Relief Capping

I want to examine one of the proposals in George Osborne’s recent budget which has attracted a lot of press comment – however the press discussion has ignored rather more significant aspects of the proposal.  This entry is now amended to reflect the Chancellor’s announcement on 31 May 2012.

I’m talking about the suggestion that a cap should be introduced on all forms of tax relief which do not have a separate limit.  It has been suggested that some very wealthy taxpayers are using these reliefs unfairly to minimise their taxation liability – George Osborne claimed to have been shown evidence by HMRC concerning the aggressive use of upcapped reliefs to minimise liability –

He told The Telegraph:

“I was shocked to see that some of the very wealthiest people in the country have organised their tax affairs, and to be fair it’s within the tax laws, so that they were regularly paying virtually no income tax. And I don’t think that’s right. I’m talking about people right at the top. I’m talking about people with incomes of many millions of pounds a year. The general principle is that people should pay income tax and that includes people with the highest incomes. I’m not allowed to be shown the names of the individuals but I’ve sat with the most senior people at the Inland Revenue, the people who run some of the high net worth units there. They have given me examples, anonymised examples, and so we are taking action.”

Ironically in 2007 HMRC published a report on Gift Aid which suggested that wealthy people were not sufficiently aware of Gift Aid in particular – their report states – “If Tax reliefs on charitable donations are to be used more widely by wealthy people, levels of awareness must be improved…” seems they have been improved considerably.

The Press have focussed on the impact on charitable giving but it may be important to remember that gift aid as a system has not always been an unlimited relief – in 1999 Gordon Brown announced a number of initiatives to increase charitable donation in a package entitled “Getting Britain Giving” which included removing a number of gift aid and payroll-giving restrictions.

It is true that many very wealthy people have used their own charitable trusts to shelter income which has richly endowed many charities ranging from the Sackler galleries at the Royal Academy to local church halls.  Osborne has also stated that he is “specifically looking at making sure we are still encouraging philanthropy and charitable giving.”

Interestingly this capping will not affect the ability of the charity to reclaim tax under the Gift Aid system, only the excess liability relief that the taxpayer will be entitled to.

But the impact of this proposed measure may be more significant in two other areas – loss relief and relief for interest as a charge against income.

It seems that this will not affect the carry forward of losses against future profits nor carry back against trading income in earlier years.  However relief for trading losses against other income will now be capped at £50,000 or, if greater, 25% of a taxpayer’s income.  And that will apply to all of the reliefs which may be subject to capping.

Now it may be true that some very wealthy individuals have been buying avoidance schemes to artificially generate losses to offset income – and this year’s budget contains specific anti-avoidance provisions to counter the use of some of these schemes.  But if HMRC are concerned about the very wealthy why set the limit for this capping at such a low level?  Let’s think about a practical situation.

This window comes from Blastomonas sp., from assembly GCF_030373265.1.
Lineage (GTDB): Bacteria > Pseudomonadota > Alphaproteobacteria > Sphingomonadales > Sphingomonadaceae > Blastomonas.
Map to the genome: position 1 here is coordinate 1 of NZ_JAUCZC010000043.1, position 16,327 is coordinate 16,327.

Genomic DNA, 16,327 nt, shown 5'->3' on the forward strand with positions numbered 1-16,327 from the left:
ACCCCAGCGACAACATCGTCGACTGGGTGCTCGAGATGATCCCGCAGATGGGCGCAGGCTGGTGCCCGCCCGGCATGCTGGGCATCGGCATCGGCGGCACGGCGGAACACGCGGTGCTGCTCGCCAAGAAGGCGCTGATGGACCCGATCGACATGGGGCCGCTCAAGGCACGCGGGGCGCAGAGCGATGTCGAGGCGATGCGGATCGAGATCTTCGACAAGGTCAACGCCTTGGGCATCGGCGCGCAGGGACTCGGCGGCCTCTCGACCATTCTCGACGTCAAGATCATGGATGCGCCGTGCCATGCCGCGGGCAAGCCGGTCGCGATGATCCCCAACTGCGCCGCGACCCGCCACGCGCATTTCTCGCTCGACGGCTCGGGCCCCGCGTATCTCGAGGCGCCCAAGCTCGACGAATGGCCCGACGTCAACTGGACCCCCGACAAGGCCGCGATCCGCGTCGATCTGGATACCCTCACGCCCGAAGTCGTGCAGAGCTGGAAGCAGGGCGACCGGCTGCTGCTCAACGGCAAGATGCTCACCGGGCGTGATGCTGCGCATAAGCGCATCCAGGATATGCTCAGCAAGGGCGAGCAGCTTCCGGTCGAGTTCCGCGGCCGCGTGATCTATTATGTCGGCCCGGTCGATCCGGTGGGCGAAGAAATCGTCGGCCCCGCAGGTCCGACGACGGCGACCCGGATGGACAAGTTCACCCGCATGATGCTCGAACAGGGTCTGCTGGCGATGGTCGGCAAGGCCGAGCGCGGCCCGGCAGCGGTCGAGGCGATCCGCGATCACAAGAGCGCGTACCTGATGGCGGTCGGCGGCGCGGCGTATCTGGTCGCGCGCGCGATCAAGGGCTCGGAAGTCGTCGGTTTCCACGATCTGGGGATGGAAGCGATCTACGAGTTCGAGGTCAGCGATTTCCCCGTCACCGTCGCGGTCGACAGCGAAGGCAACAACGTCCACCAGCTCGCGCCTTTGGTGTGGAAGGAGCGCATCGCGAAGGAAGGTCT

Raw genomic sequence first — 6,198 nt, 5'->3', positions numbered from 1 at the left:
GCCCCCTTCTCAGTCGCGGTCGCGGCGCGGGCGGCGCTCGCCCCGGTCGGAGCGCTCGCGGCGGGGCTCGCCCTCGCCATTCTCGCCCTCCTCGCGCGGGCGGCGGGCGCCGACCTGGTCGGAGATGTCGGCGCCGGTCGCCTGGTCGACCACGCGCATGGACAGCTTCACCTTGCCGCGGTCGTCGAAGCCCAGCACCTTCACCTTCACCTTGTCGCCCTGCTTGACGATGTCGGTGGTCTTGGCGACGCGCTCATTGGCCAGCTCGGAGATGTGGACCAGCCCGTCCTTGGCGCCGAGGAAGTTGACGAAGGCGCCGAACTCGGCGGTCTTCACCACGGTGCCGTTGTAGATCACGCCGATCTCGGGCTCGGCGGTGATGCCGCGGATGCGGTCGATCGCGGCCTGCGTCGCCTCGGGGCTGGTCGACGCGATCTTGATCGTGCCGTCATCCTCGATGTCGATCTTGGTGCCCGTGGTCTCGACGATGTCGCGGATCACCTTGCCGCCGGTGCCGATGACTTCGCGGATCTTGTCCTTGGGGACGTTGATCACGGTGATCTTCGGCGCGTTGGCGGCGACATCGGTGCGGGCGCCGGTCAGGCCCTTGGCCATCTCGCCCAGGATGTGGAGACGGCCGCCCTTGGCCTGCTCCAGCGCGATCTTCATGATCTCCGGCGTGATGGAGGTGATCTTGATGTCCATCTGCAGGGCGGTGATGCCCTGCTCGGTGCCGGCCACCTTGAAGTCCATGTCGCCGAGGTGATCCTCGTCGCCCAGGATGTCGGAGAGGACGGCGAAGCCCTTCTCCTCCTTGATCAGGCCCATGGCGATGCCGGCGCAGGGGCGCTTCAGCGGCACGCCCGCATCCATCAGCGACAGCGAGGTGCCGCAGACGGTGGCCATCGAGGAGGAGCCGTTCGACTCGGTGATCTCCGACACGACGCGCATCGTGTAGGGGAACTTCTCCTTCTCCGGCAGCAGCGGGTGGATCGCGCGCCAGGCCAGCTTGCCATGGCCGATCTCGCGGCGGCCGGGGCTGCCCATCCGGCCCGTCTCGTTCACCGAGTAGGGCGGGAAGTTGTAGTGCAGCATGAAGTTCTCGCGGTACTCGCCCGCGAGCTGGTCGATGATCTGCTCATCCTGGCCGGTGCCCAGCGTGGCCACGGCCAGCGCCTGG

Alan set up a trading company eight years ago and subscribed for £120,000 worth of shares at this time.  Because of adverse trading conditions the company has failed and had to be liquidated with no money to return to shareholders.  Alan has taken employment with a company at an annual salary of £140,000 and in that sense he is lucky.  Alan can claim that the loss that he suffers on the disposal of the shares can be converted into an income loss and offset against other income that he may have – but he will now be affected by capping.  No more than £50,000 can be offset against income (as 25% of £140,000 is less) and as there are no other sources against which the loss can be offset the balance will be lost.  Is this the sort of situation that that George Osborne had in mind?

Aiden has two separate trades which he pursues, one as a farmer which generates income of £140,000, the other as an active Lloyds Underwriter.  As a result of several natural disasters his underwriting syndicate suffers losses of which his share for the year is £80,000.  This will be capped at £50,000.  If he claims against the previous year he may be allowed to offset against the trading profit of the previous year but not other income, however for this to be permitted reform will be needed to the scheme for offsetting losses as well, at present this relief is against total income from all sources without distinction.

Lets look at another situation – interest relief.  Relief can be claimed for interest paid as a deduction in calculating income from certain sources, principally trading and property ownership.  These are, we are told, not affected.  Interest relief can also be given as a charge, a deduction from total income which will now be subject to capping; these reliefs apply to loans applied to a qualifying purpose, broadly relief for loans used to purchase an interest in a close company or a partnership, loans used to make loans to a close company or partnership and loans used to purchase plant and machinery for use by a company in it’s trade. Relief is also available for loans used by employees buying an interest in an employee controlled company, for investments in co-operatives by members and loans used by executors to pay inheritance tax arising on death.  These will all now be subject to capping

Brian has traded through his company for many years and recently it made a takeover bid for another trading company.  This was financed by a loan which Brian took from his bank, as it was not willing to lend to his company directly.  Brian lent the money on to his company and charges the company interest of the same amount that he pays to his bank.  Under the new proposals he runs the risk of not being able to claim full interest relief on the amount he pays to the bank even though he will still be taxable on the amount he receives from the company.  Was this the sort of situation envisaged by George Osborne?

Bill is a director of a large manufacturing company and has the opportunity, with five other directors and senior managers, to complete a management buyout.  He will mortgage his home and borrows £1,500,000 on which he will pay annual interest of £75,000.  He has agreed with the individuals involved to draw modest income for the first few years until the business is established. Unless Bill receives income of at least £300,000 pa he will be subject to capping.

Is this what George Osborne intended? – Personally I doubt that it was.